Certainly, as an author, ask fifty of your readers for constructive feedback and I’d put money on you getting fifty different opinions back.
Pleasing everyone is not possible – ever. So, why ask for a professional critique of your work if it’s just another opinion? Until you have one, it’s hard to emphasise their importance, but imagine that I’m a bridge between the author and their fifty, hundred, thousands of readers.
Author writes first draft…tidies it up a little…then places it up for sale, with only a vague idea of their readership, or why this market would buy their work (I know what I’m talking about, I see this situation played out every single day). Their initial enthusiasm and readers’ continued exposure to mistake-ridden self-published work results in a few sales – hurrah! That developmental editor wasn’t needed!
But try sending that book out to professional reviewers, the ones who really can make a difference to a book’s visibility, or to the wider public outside of this niche. Or fall on one of many discerning readers alive and kicking who do care about the quality of a story as well as its ability to entertain or educate. Then there may be a problem.
I concede, a literary critique is probably not for the author who only wants to entertain their family, friends and a handful of others, whose enjoyment at seeing a book on sale bearing their name is their driver. They don’t need it. But, for any author at the start of their career looking to gain continuous notoriety for solidly crafted books, a literary critique could make a huge difference.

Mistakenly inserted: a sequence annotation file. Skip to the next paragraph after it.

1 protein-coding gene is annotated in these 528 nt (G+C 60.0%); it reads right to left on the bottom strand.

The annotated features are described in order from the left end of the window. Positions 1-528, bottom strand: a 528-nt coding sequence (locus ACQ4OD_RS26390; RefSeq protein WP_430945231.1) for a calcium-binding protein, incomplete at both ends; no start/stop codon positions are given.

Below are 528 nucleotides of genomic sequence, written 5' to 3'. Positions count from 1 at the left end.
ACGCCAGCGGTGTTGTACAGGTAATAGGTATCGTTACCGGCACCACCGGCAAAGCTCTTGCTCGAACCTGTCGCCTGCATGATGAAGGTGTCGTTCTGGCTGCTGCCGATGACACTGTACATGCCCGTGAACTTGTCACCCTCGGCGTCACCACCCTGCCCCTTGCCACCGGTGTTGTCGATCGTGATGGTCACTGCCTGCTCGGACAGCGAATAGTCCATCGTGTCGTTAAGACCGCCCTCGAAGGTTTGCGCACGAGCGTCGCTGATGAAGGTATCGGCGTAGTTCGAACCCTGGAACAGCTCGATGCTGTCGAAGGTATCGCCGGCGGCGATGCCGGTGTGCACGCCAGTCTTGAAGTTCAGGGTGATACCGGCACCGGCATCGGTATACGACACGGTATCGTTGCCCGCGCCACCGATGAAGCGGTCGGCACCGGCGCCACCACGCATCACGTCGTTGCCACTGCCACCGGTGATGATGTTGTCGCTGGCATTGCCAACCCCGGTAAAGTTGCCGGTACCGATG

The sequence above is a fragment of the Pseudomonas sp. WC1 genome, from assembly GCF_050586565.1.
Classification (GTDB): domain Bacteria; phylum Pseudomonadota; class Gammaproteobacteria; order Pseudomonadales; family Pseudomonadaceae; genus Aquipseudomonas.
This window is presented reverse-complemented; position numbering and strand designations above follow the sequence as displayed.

A critique’s ability to flag up plot holes are a good example. An author is often too involved with the developing of the book overall that they miss glaringly obvious mistakes. Let’s take Bob (not his real name). Bob came to me with a story, set in present day. In his book, a revolutionary piece of machinery (one that actually exists in real life) malfunctions, sucking the main character into a parallel universe. Bob sent his protagonist, whilst in the parallel world, on a mission – to find that same machine in the alternative reality, and to prevent that parallel’s inhabitants from finding their way to our existence. I didn’t have a problem with any of that.
Bob’s plotline, however, insisted that, to save the day, the alternate reality’s three main scientists working on the machine project had to die, and that the machine’s plans had to be destroyed. Here, I intervened.
I argued that killing the three main scientists wouldn’t stop the rest of what would be a huge, collaborative team rebuilding the machine. Neither did his character’s mission of destroying the machine’s plans account for the fact that digital backups of every stage of the manufacturing process would exist (the parallel world was also set in present day, in a reality that had the same technology and society structure as ours), or that copies would be easy to find within other government departments.